Small Molecule Activation and Atom and Group Transfer Reactions Mediated by Mid Valent Group 6 'CPAM' Complexes

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The use of organometallic compounds to activate small molecules (e.g. CO2, N2, N2O, O2, etc.) has long been of significant scientific interest. Described here is the synthesis and characterization of mid valent group 6 compounds supported by the pentamethylcyclopentadienyl, amidinate (CpAm) ligand framework, along with their ability to not only activate small molecules that are inexpensive, abundant, and/or hazardous, but use them to generate many value added products under mild conditions. Sulfur atom transfer (SAT) was employed to catalytically prepare carbonyl sulfide and isothiocyanates from elemental sulfur. In the case of carbonyl sulfide, this process was able to be performed in the presence of primary amines, allowing for the isolation of symmetric ureas, and in the case of isothiocyanates, the reaction was successful in the presence of benzhydrazide to allow for the isolation of aroylthiosemicarbazides in good yields. Molecular oxygen was found to afford high valent dioxo species which were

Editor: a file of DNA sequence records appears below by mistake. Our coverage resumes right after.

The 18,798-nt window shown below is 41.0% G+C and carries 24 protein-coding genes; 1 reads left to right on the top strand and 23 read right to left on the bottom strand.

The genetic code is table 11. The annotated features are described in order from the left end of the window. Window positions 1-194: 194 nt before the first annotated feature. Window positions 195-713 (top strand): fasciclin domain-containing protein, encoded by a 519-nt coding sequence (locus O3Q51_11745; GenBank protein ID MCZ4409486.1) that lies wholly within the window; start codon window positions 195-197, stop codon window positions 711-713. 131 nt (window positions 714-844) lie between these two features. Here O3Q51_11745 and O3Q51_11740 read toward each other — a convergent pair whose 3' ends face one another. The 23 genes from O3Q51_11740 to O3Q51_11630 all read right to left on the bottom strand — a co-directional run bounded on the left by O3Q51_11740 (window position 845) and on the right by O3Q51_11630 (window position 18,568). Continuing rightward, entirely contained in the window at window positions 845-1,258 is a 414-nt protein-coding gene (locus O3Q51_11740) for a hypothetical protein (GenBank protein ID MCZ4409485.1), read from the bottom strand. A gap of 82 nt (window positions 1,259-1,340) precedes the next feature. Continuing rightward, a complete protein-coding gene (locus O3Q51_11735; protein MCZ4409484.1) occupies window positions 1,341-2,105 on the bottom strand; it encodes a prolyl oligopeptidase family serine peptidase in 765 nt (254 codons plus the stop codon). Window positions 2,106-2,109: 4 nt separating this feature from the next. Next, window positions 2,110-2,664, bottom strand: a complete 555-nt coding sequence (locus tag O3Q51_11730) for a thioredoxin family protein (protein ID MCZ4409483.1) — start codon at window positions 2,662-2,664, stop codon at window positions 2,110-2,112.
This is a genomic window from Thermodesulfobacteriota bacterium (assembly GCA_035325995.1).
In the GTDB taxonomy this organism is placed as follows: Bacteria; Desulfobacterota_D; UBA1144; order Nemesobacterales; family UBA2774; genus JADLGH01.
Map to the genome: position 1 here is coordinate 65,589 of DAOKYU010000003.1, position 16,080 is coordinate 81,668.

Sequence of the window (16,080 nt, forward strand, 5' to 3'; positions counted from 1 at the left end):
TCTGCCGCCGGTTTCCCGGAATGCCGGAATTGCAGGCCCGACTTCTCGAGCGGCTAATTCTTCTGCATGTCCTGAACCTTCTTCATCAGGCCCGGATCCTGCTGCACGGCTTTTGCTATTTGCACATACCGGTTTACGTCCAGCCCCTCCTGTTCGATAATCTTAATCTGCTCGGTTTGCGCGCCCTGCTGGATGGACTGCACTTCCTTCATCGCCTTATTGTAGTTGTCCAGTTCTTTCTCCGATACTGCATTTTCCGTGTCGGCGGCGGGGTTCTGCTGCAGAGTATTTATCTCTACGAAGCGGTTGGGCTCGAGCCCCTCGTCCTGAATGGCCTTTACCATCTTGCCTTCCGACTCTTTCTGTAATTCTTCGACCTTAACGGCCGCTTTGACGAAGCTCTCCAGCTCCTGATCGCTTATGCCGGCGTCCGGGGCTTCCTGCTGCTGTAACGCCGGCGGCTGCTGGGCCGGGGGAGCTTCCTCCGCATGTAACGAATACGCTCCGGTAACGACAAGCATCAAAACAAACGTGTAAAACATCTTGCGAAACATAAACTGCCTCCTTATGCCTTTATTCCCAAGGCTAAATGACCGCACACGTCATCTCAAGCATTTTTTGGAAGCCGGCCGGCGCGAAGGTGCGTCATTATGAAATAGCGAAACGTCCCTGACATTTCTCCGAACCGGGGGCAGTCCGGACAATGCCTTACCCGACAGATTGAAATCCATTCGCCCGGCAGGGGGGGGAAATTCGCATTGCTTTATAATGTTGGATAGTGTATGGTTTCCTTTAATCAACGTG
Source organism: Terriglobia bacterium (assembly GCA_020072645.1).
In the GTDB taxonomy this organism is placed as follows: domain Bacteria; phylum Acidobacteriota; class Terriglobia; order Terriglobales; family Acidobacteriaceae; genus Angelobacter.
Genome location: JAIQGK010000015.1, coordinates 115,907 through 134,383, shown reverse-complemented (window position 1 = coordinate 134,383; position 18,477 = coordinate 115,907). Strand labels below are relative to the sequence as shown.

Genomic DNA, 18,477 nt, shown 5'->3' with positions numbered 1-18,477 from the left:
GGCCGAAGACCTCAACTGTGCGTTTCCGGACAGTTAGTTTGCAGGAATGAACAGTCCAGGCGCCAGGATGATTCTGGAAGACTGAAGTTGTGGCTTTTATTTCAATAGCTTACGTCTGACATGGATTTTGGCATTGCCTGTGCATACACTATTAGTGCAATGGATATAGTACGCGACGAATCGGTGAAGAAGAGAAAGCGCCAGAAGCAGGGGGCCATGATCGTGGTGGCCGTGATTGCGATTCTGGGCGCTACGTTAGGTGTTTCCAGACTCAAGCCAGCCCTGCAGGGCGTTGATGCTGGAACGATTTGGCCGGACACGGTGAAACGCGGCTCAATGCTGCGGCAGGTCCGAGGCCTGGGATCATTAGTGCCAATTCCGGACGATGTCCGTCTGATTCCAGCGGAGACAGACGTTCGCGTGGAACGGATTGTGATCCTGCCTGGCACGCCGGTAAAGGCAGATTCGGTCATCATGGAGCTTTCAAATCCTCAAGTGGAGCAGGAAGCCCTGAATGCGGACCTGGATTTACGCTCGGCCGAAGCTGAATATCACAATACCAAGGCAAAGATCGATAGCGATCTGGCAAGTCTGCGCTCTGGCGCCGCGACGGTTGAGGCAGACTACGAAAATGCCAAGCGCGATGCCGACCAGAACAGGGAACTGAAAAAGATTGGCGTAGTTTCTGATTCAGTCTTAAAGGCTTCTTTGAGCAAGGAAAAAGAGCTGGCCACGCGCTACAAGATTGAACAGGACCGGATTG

inactive towards oxygen atom transfer (OAT). However, OAT was achieved for the catalytic deoxygenation of sulfoxides. Dinitrogen fixation has previously been discovered by our group to afford -ER3 (E = C, Si, Ge) derivatized isocyanates through [2+1] cycloaddition of CO. Reported here is an extension of this work to include N2 fixation with concomitant reduction of the greenhouse gas CO2 to prepare the same isocyanates via [2+2] cycloaddition of CO2. Furthermore, the completion of several efficient N2 fixation synthetic cycles through two distinct pathways is discussed. Additionally, given the tremendous impact of high valent group 6 alkylidene compounds to catalyze olefin metathesis reactions, the synthesis of mid valent CpAm group 6 alkylidenes was a challenging, yet attractive target. Attempts to isolate such compounds are presented, along with descriptions of the products obtained and their reactivity towards small molecules.